You know, I do notice a similar situation with other gaming franchises, Castlevania and Metroid. I have seen fans of Castlevania criticize the 3-D Castlvania games, they too also say in the end "Keep it 2-D." I believe that Castlvania can work in 3-D but the only ones whom don't want to believe it is the overly nostalgic fans themselves. With the new 3-D Castlevania game coming up, I don't seem to notice anybody attacking that game. Maybe because Kojima Production is creating this? The fact that they're developing it is the bulletproof vest from the shit storm that is the overly nostalgic fans. As for Metroid, I have seen people wanting Nintendo to just abandon their 3-D efforts with Metroid and just make 2-D games. And when people criticize Metroid Prime 2 & 3, their criticism is just too nit-picking, but they're not like that with 2-D Metroid, only on 3-D. Now I'm not saying that 2-D should end and only focus on 3-D, I want companies like Nintendo, SEGA, and Konami to keeping making both 2-D and 3-D games. 3-D defiantly makes for an interesting take on the 2-D formula, and that's why companies shouldn't stop and improve upon its predecessor.
Back on Sonic, I come to the conclusion that people will keep hating Sonic no matter what. No matter how much SEGA will improve, people will keep hating Sonic because it's Sonic. And I feel extremely bad for Sonic because of that.
If there was one thing I remembered best about Toonami, it was its promos. Instead of being just regular T.V ads telling what time their shows were airing, they would go further than that. They had deep well written dialogue, well acted narrations, superb composed music, and skillfully crafted use of footage of all the show they were airing at that time. Some of them had meaningful sentimental morals and also explains recurring themes that goes on within the animated shows; Toonami defiantly revolutionize the T.V promos. There was nothing like it for its time and as a result, it gave Toonami its well deserve cult following.
There are tons of great Toonami promos i love so much but I'm going to talk about five of my favorites.
Now I will admit, I wasn't watching Toonami back in 97 - 98 (The Moltar era) mainly because I didn't have Cartoon Network until 99. But I did manage to catch this promo years later on YouTube, and I was deeply impress. Even before Tom took over, Toonami was still creating memorable promos. These promos showed early signs of evolution into perfection until it climax when the Tom era began.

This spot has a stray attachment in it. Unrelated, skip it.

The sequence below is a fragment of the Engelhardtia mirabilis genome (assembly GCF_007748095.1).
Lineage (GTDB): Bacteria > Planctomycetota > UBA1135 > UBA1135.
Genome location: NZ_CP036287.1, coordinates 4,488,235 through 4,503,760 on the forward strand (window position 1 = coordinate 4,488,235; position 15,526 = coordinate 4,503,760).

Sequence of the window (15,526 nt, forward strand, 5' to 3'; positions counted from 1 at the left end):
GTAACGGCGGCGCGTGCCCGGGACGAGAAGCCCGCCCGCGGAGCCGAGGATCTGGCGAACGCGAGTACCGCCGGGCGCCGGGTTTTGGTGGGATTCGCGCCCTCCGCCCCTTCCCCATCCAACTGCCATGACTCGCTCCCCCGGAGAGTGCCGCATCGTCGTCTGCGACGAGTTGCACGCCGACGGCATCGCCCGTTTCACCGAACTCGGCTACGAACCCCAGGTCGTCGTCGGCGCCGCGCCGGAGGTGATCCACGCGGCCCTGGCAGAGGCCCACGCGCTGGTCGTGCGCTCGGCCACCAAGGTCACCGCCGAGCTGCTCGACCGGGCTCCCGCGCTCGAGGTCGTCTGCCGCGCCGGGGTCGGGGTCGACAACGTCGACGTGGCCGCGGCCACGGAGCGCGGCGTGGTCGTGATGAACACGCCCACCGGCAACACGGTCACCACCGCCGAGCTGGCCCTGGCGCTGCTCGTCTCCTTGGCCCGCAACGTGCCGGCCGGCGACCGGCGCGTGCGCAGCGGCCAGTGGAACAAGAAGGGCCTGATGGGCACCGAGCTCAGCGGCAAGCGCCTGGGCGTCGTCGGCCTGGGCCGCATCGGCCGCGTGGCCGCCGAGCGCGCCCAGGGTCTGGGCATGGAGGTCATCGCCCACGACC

This promo explain a recurring theme that goes on with every single action series, heroes, victims and villains. Moltar starts wondering what will it be like if we didn't have heroes, and also explains what it takes to be a hero. Moltar points out several criteria about being a hero, nobility, purity, fearlessness, and uses footage of the shows their were airing to capitalize on those three criteria.
One thing that we see in anime is this, robots. Advance Robotics tells another recurring theme, and also explains how these robots will evolve and soon becoming the successors of planet Earth from all of humanity. This promo was narrated by Peter Cullen, aka Optimus Prime, oh the irony. . . .The thing I love about this promo was the overall tone, it was cold and dark. The music was fantastic as usual, it had this robotic beep that loops over and over again which complements the theme.
Narrated by Peter Cullen, and doing a fantastic job as usual, exploits the entire plot of Outlaw Star and the most brilliant way possible. He infers every element that makes Outlaw Star what it is. This promo got me so commented to watch Outlaw Star and it was one of the first "space westerns" I ever watched, before Cowboy Bebop and Trigun. Some people had said Outlaw Star was the anime for Toonami that had a "serious" story-line, but I disagreed.
After Dragon Ball Z, the three Tenchi Muyo series, Tenchi Muyo OVA, Tenchi Universe, Tenchi in Tokyo, were the second anime series I got into. This promo tells the story of a regular teenage boy name Tenchi whose world gets turned upside-down, were encounters sexy alien woman, one with a royal background and the other is a deadly bounty hunter. I remember first seeing the promo when it made its debut, at first I wasn't interested, but until one day I decided to catch a episode and I was instantly hooked. As I looked back on this promo, it's nothing but pure blast of nostalgia.
My favorite of them all. Narrated Beau Billingslea, the voice of Jet Black from Cowboy Bebop, this promo explains a moral about kids wondering what they want to be when they grow up. Beau explains what it takes and what will occur when achieving your dream, and uses footage from the anime shows that Toonami was airing at the time to show the characters from those series as examples of the moral that Toonami is trying to teach. If there's any T.V promo that made a huge impact on me it was this promo right here. Usually when T.V tries to teach a moral to kids, they would kid it down and it would become cheesy, lame, dumb and just makes you want to do the opposite of what it's trying to teach you. But not Toonami, Toonami presented their morals like an adult. With well written dialogue and excellent musical score makes kids fully understand the message that Toonami is reaching out.
The beat'em up genre was a genre that very popular in the late 80s and early 90s. With games like TMNT: Turtles in Time, Street of Rage 2, Final Fightand many others defiantly made the genre worth while. Now a days the genre doesn't compete with today's market of gaming. Even though beat'em ups were all about going through one area to another and mashing the attack button, but the scenery, the characters, the music and hearing the sound of the punches & kicks making contact with the enemies you're fighting just makes the beat'em up genre one hell of a guilty pleasure for those whom love it.